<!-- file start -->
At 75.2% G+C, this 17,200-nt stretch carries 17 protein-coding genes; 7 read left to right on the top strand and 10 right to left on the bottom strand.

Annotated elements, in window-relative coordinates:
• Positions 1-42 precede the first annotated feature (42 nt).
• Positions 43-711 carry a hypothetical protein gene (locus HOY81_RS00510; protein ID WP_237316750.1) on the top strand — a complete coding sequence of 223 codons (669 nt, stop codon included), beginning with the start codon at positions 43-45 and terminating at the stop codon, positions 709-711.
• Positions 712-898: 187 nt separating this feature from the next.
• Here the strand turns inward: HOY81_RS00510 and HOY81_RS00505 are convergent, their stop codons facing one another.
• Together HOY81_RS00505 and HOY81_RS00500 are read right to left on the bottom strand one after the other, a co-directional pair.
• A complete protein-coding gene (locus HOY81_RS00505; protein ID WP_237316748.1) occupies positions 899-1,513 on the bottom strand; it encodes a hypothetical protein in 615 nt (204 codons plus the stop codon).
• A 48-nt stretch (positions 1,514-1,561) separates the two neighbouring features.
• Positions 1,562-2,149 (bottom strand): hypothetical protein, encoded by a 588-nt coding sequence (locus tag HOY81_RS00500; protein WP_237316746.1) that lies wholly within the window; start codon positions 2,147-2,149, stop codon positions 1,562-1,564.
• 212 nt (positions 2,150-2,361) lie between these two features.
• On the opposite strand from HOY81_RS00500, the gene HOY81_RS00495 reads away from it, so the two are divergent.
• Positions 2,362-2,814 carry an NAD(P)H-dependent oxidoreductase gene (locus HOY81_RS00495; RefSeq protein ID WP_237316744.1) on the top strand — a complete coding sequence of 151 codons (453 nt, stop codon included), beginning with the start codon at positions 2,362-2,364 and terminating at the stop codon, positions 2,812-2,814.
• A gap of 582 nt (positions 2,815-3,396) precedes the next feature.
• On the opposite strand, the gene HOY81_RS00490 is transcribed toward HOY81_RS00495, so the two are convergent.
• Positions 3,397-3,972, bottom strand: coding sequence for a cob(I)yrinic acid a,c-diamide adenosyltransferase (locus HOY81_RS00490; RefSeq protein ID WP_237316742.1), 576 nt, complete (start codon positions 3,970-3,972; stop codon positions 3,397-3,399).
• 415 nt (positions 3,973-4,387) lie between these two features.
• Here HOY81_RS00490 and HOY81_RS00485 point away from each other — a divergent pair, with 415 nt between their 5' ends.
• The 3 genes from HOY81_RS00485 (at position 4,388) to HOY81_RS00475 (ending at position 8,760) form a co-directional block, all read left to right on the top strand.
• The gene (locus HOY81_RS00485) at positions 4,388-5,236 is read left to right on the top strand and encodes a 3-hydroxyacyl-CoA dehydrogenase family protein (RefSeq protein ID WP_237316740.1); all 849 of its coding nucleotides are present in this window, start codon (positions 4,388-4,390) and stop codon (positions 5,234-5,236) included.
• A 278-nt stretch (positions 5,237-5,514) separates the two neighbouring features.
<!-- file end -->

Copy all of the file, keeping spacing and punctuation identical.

At 75.2% G+C, this 17,200-nt stretch carries 17 protein-coding genes; 7 read left to right on the top strand and 10 right to left on the bottom strand.

Annotated elements, in window-relative coordinates:
• Positions 1-42 precede the first annotated feature (42 nt).
• Positions 43-711 carry a hypothetical protein gene (locus HOY81_RS00510; protein ID WP_237316750.1) on the top strand — a complete coding sequence of 223 codons (669 nt, stop codon included), beginning with the start codon at positions 43-45 and terminating at the stop codon, positions 709-711.
• Positions 712-898: 187 nt separating this feature from the next.
• Here the strand turns inward: HOY81_RS00510 and HOY81_RS00505 are convergent, their stop codons facing one another.
• Together HOY81_RS00505 and HOY81_RS00500 are read right to left on the bottom strand one after the other, a co-directional pair.
• A complete protein-coding gene (locus HOY81_RS00505; protein ID WP_237316748.1) occupies positions 899-1,513 on the bottom strand; it encodes a hypothetical protein in 615 nt (204 codons plus the stop codon).
• A 48-nt stretch (positions 1,514-1,561) separates the two neighbouring features.
• Positions 1,562-2,149 (bottom strand): hypothetical protein, encoded by a 588-nt coding sequence (locus tag HOY81_RS00500; protein WP_237316746.1) that lies wholly within the window; start codon positions 2,147-2,149, stop codon positions 1,562-1,564.
• 212 nt (positions 2,150-2,361) lie between these two features.
• On the opposite strand from HOY81_RS00500, the gene HOY81_RS00495 reads away from it, so the two are divergent.
• Positions 2,362-2,814 carry an NAD(P)H-dependent oxidoreductase gene (locus HOY81_RS00495; RefSeq protein ID WP_237316744.1) on the top strand — a complete coding sequence of 151 codons (453 nt, stop codon included), beginning with the start codon at positions 2,362-2,364 and terminating at the stop codon, positions 2,812-2,814.
• A gap of 582 nt (positions 2,815-3,396) precedes the next feature.
• On the opposite strand, the gene HOY81_RS00490 is transcribed toward HOY81_RS00495, so the two are convergent.
• Positions 3,397-3,972, bottom strand: coding sequence for a cob(I)yrinic acid a,c-diamide adenosyltransferase (locus HOY81_RS00490; RefSeq protein ID WP_237316742.1), 576 nt, complete (start codon positions 3,970-3,972; stop codon positions 3,397-3,399).
• 415 nt (positions 3,973-4,387) lie between these two features.
• Here HOY81_RS00490 and HOY81_RS00485 point away from each other — a divergent pair, with 415 nt between their 5' ends.
• The 3 genes from HOY81_RS00485 (at position 4,388) to HOY81_RS00475 (ending at position 8,760) form a co-directional block, all read left to right on the top strand.
• The gene (locus HOY81_RS00485) at positions 4,388-5,236 is read left to right on the top strand and encodes a 3-hydroxyacyl-CoA dehydrogenase family protein (RefSeq protein ID WP_237316740.1); all 849 of its coding nucleotides are present in this window, start codon (positions 4,388-4,390) and stop codon (positions 5,234-5,236) included.
• A 278-nt stretch (positions 5,237-5,514) separates the two neighbouring features.